The LaCie LBD had some limitations, I was looking at that as well.  The larger Drobo are cool because they have battery backup and other features, but they are a little pricey.  I got the Drobo mini, while it has some limitations, for my needs, it does just fine.  I use it as a SSD RAID for backups. But you can stick the smaller laptop drives in it, plus add a SSD drive on the bottom to make it perform similar to the Fusion drive concept.  It's not that expensive of an enclosure, it's got two small fans and is quiet. The LaCie from my knowledge is a lot louder. Some people don't mind loud fans, but i do.

     

    I guess you really have to look at your needs and go through what's on the market.  As with any new technology, it takes time for products to surface, just ANY technology, but since TB can replace Firewire, USB, Fiber Channel, etc. it's just the best bet for larger storage requirements.  But check out NetStor, Promise, Drobo, OWC.  They have products you can buy your own drives.  Just be VERY careful before you start buying drives, some products simply don't work with certain enclosures, so you have to be REAL careful as to what brand/model drives you buy. 

     

    If I was to do this all over again, I would have probably buy the bigger Drobo box, but I just simply couldn't afford it.  I like the mini because it's small, I use SSD in RAID, it's quiet, affordable, comes with both Thunderbolt and USB 3 (just in case), and it comes with cables, so there isn't added cost of cables.  but it won't work with certain brands/models of SSDs, and I can't make it a boot up drive, at least not yet.

     

    Oh, OK.  Yeah, I was a little shocked that someone would mix drives like that.  Don't worry. We all make mistakes typing things.

  • Reply 69 of 107
    drblankdrblank Posts: 3,383member
    Quote:

    Originally Posted by Durandal1707 View Post





    Did your USB 3 enclosure support UASP? A lot of the clogging-up issues that USB had were caused by the crappy BOT protocol it was stuck with for a long time. UASP solves most of the issues that BOT had, and can do things like send commands and data in parallel in order to keep things moving more smoothly. You can see some information about that here:



    http://www.usb.org/developers/presentations/pres0410/2-4_SSUSB_DevCon_UASP_Stevens.pdf



    Of course it's not going to be as fast as Thunderbolt, but in my testing, it's surprisingly fast (I've got an SSD that is performing noticeably better in a UASP enclosure than it did in the 3.0 Gbps SATA port of the laptop it used to be in), and it's faster than most actual devices you would put into the enclosure. And, needless to say, it's a lot easier to find.

     

     

    I have a USB DAC, and EVERY SINGLE time I've read about using a USB DAC, they say NOT to have a USB drive on the same bus.  This isn't an enclosure issue, this is an issue that USB SUCKS, it's not a good I/O for having multiple devices on the same bus that move lots of data in any one direction.

     

    As far as my USB 3/Thunderbolt RAID box, it doesn't say whether it is or it isn't UASP.  Maybe that's another problem with USB.  Lack of consistency. 

     

    I just don't think USB is meant for serious data transfers.  It's meant more of small data transfers.  I'm just not going to use it anymore.  I've had more USB external drives crap out, give me problems on way or form and i'm sick of it. USB SUCKS for storage.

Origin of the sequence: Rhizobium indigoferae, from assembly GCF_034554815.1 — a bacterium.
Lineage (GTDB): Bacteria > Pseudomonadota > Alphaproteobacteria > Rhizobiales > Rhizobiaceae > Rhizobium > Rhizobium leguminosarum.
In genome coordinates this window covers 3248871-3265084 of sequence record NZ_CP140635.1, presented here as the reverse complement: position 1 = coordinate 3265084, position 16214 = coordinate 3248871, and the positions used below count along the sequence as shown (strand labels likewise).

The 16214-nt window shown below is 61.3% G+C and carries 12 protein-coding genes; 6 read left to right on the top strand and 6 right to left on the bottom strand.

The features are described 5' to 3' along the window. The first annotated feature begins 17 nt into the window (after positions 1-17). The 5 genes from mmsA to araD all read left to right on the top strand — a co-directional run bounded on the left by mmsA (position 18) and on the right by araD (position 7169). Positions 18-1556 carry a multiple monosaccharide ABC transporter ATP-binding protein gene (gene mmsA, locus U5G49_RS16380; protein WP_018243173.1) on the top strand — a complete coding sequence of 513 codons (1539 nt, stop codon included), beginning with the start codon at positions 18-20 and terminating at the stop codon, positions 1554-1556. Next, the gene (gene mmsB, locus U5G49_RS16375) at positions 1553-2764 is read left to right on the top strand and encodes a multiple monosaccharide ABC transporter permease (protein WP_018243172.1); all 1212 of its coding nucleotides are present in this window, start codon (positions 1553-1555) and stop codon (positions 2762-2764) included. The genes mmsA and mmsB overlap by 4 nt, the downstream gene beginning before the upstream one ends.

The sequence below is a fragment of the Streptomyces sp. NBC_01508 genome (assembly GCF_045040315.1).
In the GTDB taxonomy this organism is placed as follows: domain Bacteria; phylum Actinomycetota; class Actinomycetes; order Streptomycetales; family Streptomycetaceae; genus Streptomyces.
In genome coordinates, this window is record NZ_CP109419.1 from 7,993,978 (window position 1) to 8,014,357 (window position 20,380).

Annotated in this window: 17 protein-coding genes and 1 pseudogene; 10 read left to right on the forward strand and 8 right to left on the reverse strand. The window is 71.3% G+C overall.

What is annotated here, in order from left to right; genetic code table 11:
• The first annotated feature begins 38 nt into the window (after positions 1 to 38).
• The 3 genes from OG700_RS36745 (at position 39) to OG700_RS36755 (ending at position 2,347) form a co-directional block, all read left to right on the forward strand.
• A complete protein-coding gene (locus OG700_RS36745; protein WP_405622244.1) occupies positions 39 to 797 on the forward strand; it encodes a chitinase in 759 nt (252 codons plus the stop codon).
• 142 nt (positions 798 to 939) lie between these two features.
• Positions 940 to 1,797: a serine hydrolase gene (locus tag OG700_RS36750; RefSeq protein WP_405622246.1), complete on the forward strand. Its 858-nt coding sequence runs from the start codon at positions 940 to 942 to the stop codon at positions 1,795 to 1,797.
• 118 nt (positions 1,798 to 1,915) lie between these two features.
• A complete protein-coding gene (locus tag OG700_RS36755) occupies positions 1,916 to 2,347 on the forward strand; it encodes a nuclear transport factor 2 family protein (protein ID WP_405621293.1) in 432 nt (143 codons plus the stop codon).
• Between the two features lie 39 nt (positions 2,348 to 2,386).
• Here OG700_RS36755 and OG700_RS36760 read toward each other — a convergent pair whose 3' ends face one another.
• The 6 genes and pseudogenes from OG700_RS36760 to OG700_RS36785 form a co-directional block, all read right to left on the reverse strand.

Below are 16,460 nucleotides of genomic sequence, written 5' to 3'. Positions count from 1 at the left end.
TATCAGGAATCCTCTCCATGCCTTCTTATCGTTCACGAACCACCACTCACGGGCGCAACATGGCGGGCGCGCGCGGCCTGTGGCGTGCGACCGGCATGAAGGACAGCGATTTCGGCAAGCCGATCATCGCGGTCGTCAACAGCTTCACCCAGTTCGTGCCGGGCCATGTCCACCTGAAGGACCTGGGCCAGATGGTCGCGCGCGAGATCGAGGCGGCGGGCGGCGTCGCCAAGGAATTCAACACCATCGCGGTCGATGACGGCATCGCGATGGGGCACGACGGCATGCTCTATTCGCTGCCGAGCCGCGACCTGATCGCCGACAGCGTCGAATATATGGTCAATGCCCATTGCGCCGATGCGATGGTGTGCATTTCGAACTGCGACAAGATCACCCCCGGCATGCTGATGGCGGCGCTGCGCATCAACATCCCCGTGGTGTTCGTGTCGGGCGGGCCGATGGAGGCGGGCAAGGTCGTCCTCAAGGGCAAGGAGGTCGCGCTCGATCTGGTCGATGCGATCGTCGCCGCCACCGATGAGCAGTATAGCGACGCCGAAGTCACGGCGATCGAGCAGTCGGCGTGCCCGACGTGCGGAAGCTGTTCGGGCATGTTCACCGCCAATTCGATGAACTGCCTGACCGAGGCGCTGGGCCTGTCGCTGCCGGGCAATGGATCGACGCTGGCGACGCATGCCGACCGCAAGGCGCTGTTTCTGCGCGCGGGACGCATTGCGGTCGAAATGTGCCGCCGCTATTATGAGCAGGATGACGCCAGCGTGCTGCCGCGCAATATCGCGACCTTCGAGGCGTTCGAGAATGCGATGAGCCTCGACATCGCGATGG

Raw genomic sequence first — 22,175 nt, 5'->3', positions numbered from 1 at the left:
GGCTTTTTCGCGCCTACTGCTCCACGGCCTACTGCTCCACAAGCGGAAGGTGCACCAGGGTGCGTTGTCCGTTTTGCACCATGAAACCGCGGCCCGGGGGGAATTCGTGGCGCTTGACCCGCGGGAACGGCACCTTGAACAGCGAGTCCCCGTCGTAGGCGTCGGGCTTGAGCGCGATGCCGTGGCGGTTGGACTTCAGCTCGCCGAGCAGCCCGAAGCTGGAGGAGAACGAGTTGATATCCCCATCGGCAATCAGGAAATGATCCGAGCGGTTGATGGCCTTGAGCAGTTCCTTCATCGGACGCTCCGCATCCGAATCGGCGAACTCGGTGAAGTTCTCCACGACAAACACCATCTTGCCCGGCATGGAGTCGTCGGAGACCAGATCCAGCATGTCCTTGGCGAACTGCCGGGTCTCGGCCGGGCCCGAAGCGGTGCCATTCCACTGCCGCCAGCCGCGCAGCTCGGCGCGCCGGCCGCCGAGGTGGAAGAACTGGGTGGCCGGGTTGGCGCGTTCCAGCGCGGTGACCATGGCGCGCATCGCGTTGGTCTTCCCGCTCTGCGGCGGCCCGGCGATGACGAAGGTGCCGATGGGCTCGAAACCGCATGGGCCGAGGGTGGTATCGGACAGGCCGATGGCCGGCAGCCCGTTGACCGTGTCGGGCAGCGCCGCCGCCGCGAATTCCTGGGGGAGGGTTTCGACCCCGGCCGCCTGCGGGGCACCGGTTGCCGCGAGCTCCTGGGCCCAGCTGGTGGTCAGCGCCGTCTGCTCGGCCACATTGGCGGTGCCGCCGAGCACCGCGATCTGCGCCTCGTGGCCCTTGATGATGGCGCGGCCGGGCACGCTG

• Reply 70 of 107
    drblank wrote: »
    I have a USB DAC, and EVERY SINGLE time I've read about using a USB DAC, they say NOT to have a USB drive on the same bus.  This isn't an enclosure issue, this is an issue that USB SUCKS, it's not a good I/O for having multiple devices on the same bus that move lots of data in any one direction.
    They often said the same thing for FireWire as well. If you had a FireWire audio interface, you were supposed to put your disks on a different FW bus, by adding one via ExpressCard (back when they used to let us do that). It's probably not a good idea to put a bunch of other stuff on any bus that you're using DAC equipment on.

    With that said, if your DAC is USB 2.0, I think that actually is on a separate bus from your USB 3.0 stuff, since USB 3.0 uses different pins on the connector and everything (at least, they show up as separate busses in System Profiler).
    As far as my USB 3/Thunderbolt RAID box, it doesn't say whether it is or it isn't UASP.  Maybe that's another problem with USB.  Lack of consistency. 
    If it's not advertised as UASP, it probably isn't, since UASP is still fairly new and not ubiquitous yet (although it seems to be getting there; a lot of the newer USB 3.0 chipsets support UASP). You can check by cracking open the case and having a look at the bridge chip to see what model it is (the most popular UASP-compatible chipset is the ASMedia ASM1053, although there are others, including the Oxford OXU3100 which OWC uses). Note that you might need a magnifying glass to read the model number on the chip; it can be pretty tiny sometimes.

    The other thing you can do is do a clean boot with no devices attached, make sure the IOUSBAttachedSCSI kext isn't loaded, then connect your drive and see if the kext gets loaded. If it does, you've got UASP. If it doesn't, then the drive probably doesn't support UASP, although it could still be something else like the chipset on your computer's motherboard itself being too old to support UASP.